And it all comes full-circle; the sheer joy I felt when booking my first wedding client-- all on my own-- was one of the happiest moments of my life.  I'll never forget how it made me feel.  I started to book more clients, and more, until I had eight full-service wedding clients and a full-time pharma job.  Adam hardly ever saw me, because I came home from my pharma job only to sit down to the computer to crank out e-mails and plan weddings.  I ate dinners at my desk and crawled into bed long after Adam was asleep.

I was working 12-16 hours most days, and there were some days-- right before weddings-- when I will admit to pulling 20-hour days and working all-nighters.  This went on for a few years, and just the thought of the stress I carried on my shoulders then completely stresses me out now.  But the time did come; the time to leave that incredible pharma job to pursue the only career I'd ever love... weddings.

I'll never forget the day; December 14th, 2011.  It was the day I gave my notice at my pharmaceutical job, explaining that I was going to plan weddings full-time.  My boss was surprised, saddened (okay, probably a little angry), but supportive.  My co-workers couldn't believe it, and texts spread like wildfire among our sales reps nationwide as they heard that I was leaving.  But I was doing the right thing.

On December 15th, 2011, I was officially a full-time wedding planner.  It took a lot of work, even more faith, an unconditionally supportive man (who was, by this time, my husband), and five years time.

So my advice to those who e-mail me-- asking how I successfully opened up shop and how I just up and left my day job to follow my dreams-- is always this:

Follow your dreams, however wild they may seem.  It will take time, and it may take more patience than you ever knew you had.  But I can promise you that it's worth it.



Naomi said...

Is it OK to say that this post made me cry? It really did. I think hard work and believing in yourself allows us to climb those stairs even when we trip, or step on a tack...it is our love for what we want to do that makes us so determined. As I sit here writing this I'm so very frustrated, and feel so defeated...but I read this and I know that I was suppose to and there is no way that I would care about what I do so much if I wasn't so emotional about it. Thank you so much. I wish you we were closer for a planner hug! xxoo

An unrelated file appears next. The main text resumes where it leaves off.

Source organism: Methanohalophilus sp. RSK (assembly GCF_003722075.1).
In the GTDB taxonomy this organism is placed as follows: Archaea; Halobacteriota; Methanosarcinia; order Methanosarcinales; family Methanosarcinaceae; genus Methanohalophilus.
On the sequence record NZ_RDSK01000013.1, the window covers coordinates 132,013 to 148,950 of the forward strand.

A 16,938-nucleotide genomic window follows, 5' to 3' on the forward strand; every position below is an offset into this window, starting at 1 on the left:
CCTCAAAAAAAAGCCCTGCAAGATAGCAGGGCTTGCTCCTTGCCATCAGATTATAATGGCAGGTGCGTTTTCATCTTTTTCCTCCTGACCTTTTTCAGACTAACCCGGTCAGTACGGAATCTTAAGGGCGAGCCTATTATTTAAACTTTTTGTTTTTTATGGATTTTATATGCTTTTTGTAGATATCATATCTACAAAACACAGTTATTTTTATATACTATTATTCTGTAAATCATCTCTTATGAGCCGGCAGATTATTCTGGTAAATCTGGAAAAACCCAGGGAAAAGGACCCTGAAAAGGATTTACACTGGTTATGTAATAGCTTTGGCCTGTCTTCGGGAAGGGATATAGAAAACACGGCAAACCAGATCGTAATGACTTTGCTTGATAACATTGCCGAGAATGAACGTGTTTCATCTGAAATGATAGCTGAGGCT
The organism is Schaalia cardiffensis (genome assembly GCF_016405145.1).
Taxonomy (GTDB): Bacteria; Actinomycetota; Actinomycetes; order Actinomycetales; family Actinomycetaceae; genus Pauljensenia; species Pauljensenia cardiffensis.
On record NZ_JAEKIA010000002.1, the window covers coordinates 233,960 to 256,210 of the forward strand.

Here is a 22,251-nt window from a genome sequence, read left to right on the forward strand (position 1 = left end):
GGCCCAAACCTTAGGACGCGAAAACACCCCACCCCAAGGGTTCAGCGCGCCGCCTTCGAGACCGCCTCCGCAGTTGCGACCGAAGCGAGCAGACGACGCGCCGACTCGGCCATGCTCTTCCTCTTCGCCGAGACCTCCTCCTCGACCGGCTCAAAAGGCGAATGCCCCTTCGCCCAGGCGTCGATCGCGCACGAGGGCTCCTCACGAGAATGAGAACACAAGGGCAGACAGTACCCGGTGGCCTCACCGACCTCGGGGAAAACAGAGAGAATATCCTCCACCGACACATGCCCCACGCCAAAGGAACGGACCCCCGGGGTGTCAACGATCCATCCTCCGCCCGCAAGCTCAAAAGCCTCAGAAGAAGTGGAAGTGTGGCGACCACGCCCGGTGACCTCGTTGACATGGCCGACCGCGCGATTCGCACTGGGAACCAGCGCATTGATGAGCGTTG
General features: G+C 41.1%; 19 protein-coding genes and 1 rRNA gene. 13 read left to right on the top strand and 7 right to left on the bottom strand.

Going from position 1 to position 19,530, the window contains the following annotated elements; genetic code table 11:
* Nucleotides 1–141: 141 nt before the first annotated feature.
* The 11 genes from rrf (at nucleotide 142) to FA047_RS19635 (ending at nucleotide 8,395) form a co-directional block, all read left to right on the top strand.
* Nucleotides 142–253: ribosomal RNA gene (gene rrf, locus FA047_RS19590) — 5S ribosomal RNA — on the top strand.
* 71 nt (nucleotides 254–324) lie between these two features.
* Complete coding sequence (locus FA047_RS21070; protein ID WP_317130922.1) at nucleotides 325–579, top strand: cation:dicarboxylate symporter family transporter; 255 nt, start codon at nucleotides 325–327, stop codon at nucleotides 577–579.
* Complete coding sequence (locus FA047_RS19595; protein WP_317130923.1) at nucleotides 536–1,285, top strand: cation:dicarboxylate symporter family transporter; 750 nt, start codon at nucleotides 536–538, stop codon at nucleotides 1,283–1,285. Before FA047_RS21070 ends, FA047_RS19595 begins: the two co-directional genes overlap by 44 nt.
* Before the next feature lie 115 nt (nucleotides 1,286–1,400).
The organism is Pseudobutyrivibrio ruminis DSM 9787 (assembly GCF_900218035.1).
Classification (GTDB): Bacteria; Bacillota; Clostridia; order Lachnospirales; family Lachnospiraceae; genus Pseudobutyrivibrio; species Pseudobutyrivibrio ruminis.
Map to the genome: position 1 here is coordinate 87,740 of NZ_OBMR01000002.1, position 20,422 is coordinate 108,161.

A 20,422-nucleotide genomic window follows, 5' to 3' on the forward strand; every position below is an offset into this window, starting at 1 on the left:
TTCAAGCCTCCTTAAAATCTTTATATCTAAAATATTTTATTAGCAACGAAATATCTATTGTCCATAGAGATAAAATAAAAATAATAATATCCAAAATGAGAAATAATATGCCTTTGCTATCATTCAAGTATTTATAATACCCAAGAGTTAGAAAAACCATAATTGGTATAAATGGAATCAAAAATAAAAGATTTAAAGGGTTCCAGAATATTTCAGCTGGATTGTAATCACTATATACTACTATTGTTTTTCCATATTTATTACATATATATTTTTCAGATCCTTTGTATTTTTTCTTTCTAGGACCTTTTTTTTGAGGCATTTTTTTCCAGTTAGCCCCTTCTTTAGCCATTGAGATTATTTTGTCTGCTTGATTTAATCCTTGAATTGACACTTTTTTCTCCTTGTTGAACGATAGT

bonafidebride said...

Thanks Naomi, that means a lot! It always helps to be reminded of other planners with similar stories. Whatever is frustrating you today, I hope that you're able to overcome it and realize that you are greater than the sum of your frustrations. This too shall pass, and everything that doesn't kill us truly does make us stronger. Keep on keeping on, and thanks for taking a few moments to read my post. :) *Planner hug!* xoxo

Anonymous said...

This was extremely inspirational for me, on so many levels. Thank you for sharing your story. Like you were, so many people are scared to leap into pursuing their passion for fear of failure, not being able to pay bills, lack of experience, etc. But your story surely puts some of those fears to rest and proves that dreams do come true....thank you.

bonafidebride said...

So glad it was helpful to you! Thanks for taking the time to comment!

jacin said...

love this post kristin - and i'm so happy for you and your rebrand launching this week. you're a true inspiration of what hard work + genuinely good person is!

Denae said...

Thank you for sharing your story! I am currently working a full-time job while building my wedding planning business on the side. I'm struggling right now as I tell constantly myself that it will take time before I can leave the corporate job and work for myself. But once you figure out what you're meant to do in life, it's so hard to want to do anything else! It's encouraging to hear stories like yours and know that there is a light at the end of the tunnel. :)

bonafidebride said...

Thanks Jacin! Right back at you, girl. Your work ethic and genuine-to-the-core personality both inspire me daily.

bonafidebride said...

Denae, when you set your heart to it, nobody -- and nothing-- will be able to stop you. Keep on keeping on, and in a few years, this time of struggle and persistence will be a distant memory. I know where you are, and I'm cheering you on!

Jen said...

Such a perfect (and timely) post. As I build my wedding design and planning business I am teaching full time. I consider myself lucky, being able to dedicate summers fully to weddings, but the other 10 months are long days and little sleep. Thank you for such an honest post, its bookmarked now for times I need to refocus!